Because the selection criteria used by the routing protocol for choosing exit points relies on minimizing the total cost to the destination, in an embodiment routers generally make consistent decisions and forward packets towards the same exit points. This is why in the example of path 200 in FIG. 2, routers 11, 16, and 17 forward packets on the their shortest path to router 41 that they have all identified as the exit point from area 1 that yields the smallest total cost for reaching the best matching route 202. However, it is occasionally possible for a path to exit an area through a candidate exit point that was actually not one of the chosen exit points. This typically occurs when, for example, the candidate exit point is itself on the shortest path to the chosen exit point, and local decisions at the candidate exit point supercede the initial selection of the chosen exit point. Further, since there may be multiple least cost paths, there may be multiple chosen exit points. As a result, correct emulation of the forwarding decisions made by routers in an area, and therefore the accurate identification of the path followed by packets through the area, in an embodiment the method and/or system may specify the set of taken exit points in addition to the sets of candidate exit points and chosen exit points. Each packet will travel across at least one of the taken exit points. However, since there may be many packets traveling through a network at any one time, different packets may travel across different taken exit points.

Path segments within an area can, therefore, be characterized by their source node and their sets of exit points (candidate, chosen, and taken exit points). The nodes and links used by the path segment in the area between the source node and the taken exit points may be identified through Shortest Path Graphs (SPGs) that may be constructed during the shortest path computations performed to determine the path of minimum total cost for reaching the destination. Based on this characterization of path segments in an area, in an embodiment routing protocol events can be seen to affect a path segment in an area if and only if they either impact SPGs to candidate exit points (SPG events), or modify the characteristics of the sets of exit points (exit point events). More specifically, SPG events are events that are internal to an area and affect edges or nodes in the graph representing the set of routers and links connecting them in the area. Those events have the ability to impact the shortest path between any two points within the area, and can, therefore, affect the path currently followed by the traffic flow through the area. Examples of SPG events may include links or nodes going down or coming up as well as cost changes on links. Exit point events are events that can affect the selection of exit points from the current area. Examples of exit point events include all events that affect the best matching route for the destination address, be they in the form of the advertisement of a new better matching route, the withdrawal of the current best matching route or a change of its cost or the cost for reaching it from one of the candidate exit points.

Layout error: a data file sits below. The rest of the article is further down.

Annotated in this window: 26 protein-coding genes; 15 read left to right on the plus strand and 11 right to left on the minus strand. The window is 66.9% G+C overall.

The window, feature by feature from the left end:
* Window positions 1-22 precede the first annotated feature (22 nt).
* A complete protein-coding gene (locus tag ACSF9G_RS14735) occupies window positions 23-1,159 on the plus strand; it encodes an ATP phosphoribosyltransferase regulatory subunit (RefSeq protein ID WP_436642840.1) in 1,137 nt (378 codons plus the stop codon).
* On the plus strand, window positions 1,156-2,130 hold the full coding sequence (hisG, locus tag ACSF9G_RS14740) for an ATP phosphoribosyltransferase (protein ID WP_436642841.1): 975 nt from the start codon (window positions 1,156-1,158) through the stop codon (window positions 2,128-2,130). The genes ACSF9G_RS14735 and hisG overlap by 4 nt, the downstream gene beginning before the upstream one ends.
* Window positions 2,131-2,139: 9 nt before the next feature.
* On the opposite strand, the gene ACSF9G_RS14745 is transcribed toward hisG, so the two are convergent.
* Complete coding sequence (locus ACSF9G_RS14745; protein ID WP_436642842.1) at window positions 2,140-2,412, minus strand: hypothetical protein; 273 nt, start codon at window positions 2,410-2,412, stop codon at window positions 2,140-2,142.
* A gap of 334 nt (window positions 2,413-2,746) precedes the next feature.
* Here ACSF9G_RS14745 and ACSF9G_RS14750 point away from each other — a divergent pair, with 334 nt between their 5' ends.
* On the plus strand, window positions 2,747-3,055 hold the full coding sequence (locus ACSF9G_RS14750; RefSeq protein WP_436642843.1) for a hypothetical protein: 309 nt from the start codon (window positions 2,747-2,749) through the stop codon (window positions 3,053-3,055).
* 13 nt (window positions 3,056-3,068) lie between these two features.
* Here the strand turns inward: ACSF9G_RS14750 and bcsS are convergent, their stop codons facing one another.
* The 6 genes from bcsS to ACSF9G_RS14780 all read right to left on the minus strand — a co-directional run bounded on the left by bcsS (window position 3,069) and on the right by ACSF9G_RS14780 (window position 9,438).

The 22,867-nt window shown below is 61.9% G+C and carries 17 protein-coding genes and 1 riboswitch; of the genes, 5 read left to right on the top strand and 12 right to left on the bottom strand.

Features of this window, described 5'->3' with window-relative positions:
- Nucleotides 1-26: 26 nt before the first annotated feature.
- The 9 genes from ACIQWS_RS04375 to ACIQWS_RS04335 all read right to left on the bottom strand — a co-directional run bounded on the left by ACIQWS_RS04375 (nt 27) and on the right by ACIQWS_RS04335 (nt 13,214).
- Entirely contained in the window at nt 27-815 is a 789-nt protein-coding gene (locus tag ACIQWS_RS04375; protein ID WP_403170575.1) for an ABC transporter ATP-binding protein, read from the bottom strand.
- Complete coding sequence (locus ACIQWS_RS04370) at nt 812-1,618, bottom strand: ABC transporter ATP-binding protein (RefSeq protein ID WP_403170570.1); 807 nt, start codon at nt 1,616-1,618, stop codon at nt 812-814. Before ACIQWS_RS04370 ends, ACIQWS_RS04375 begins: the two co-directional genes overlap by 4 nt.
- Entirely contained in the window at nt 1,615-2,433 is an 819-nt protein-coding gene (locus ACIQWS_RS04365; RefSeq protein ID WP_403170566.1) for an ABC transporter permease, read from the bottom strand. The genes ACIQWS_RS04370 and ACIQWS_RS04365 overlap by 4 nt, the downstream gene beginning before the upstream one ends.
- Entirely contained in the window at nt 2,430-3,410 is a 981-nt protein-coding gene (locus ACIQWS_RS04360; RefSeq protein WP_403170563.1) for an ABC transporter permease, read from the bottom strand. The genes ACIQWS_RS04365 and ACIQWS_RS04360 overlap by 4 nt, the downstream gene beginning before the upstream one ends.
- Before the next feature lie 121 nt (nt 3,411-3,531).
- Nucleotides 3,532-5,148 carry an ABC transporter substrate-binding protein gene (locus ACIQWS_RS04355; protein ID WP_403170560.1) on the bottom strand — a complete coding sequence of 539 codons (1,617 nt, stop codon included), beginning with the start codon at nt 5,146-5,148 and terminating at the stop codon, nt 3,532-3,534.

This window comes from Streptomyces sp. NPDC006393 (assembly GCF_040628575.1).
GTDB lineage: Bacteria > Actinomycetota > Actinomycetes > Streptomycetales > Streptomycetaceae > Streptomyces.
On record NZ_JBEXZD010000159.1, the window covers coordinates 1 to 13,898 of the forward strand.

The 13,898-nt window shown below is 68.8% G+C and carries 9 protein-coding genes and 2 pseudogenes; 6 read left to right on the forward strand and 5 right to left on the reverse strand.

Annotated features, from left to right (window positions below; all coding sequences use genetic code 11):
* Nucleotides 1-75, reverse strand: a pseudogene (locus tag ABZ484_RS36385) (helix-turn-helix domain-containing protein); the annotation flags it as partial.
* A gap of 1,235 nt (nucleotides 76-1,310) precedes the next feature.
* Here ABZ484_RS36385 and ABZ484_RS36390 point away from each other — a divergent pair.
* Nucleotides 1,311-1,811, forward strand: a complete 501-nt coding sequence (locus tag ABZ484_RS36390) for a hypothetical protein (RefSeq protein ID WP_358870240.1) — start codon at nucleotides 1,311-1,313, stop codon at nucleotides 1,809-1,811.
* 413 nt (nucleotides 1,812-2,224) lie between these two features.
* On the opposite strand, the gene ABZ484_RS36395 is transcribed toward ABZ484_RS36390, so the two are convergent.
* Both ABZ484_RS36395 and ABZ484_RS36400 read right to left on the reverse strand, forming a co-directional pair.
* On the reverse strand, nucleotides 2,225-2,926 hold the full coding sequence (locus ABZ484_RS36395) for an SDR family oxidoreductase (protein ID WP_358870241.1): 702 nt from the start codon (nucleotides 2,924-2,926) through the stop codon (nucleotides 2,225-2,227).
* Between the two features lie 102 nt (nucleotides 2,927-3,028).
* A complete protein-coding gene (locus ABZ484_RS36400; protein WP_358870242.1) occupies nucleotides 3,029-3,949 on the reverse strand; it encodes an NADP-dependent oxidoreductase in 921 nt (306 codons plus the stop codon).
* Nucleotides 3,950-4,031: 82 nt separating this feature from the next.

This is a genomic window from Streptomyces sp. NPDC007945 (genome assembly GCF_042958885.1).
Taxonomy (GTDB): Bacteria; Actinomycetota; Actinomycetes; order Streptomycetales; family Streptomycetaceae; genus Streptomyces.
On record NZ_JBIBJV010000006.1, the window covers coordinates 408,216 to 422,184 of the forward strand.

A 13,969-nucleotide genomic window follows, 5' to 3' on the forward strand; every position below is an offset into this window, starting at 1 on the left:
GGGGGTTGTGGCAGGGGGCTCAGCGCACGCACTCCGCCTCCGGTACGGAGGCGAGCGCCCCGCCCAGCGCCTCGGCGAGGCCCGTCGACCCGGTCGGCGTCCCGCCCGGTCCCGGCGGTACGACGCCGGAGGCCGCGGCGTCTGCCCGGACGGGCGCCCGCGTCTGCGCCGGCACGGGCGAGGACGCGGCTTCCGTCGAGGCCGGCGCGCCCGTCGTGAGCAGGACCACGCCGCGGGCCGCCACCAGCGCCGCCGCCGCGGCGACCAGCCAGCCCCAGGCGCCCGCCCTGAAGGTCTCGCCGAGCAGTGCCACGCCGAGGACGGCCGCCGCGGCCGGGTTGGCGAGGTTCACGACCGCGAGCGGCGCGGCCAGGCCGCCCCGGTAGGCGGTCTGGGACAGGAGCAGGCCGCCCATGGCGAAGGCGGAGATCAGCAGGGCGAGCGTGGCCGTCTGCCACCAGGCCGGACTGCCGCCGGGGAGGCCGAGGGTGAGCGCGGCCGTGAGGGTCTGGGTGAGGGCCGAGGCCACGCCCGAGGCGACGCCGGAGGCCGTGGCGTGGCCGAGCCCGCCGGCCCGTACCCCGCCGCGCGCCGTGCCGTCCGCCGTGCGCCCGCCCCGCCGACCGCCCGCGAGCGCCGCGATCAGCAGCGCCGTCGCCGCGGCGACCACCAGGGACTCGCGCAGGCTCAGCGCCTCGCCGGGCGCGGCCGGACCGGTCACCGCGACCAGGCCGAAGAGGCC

For example, the routing protocol events of FIG. 3 that advertise the failure of link 33 affect the SPG to exit point 41. Hence, it corresponds to an SPG event. Conversely, as illustrated in FIG. 4, the failure of link 58 in area 2 changes the cost advertised by exit point 41 to reach the best matching route 202 in area 2, which in turn changes the selection of chosen exit points in area 1 from router 41 to router 40 and results in a path change. The failure of link 58 in area 2, therefore, triggers the generation of an exit point even in area 1, namely, the change of the cost advertised by exit point 41 to reach the best matching route 202 in area 2. Similarly, the advertisement of a new best matching route 203 attached to router 43 in area 2 also triggers exit point events in area 1, because it changes both the identity and the costs advertised by the candidate exit points in area 1, routers 40 and 41, of the best matching route for the destination address of the packets generated by source 201. This in turns changes the selection of the chosen exit point from router 41 to router 40, and therefore affects the path segment in area 1.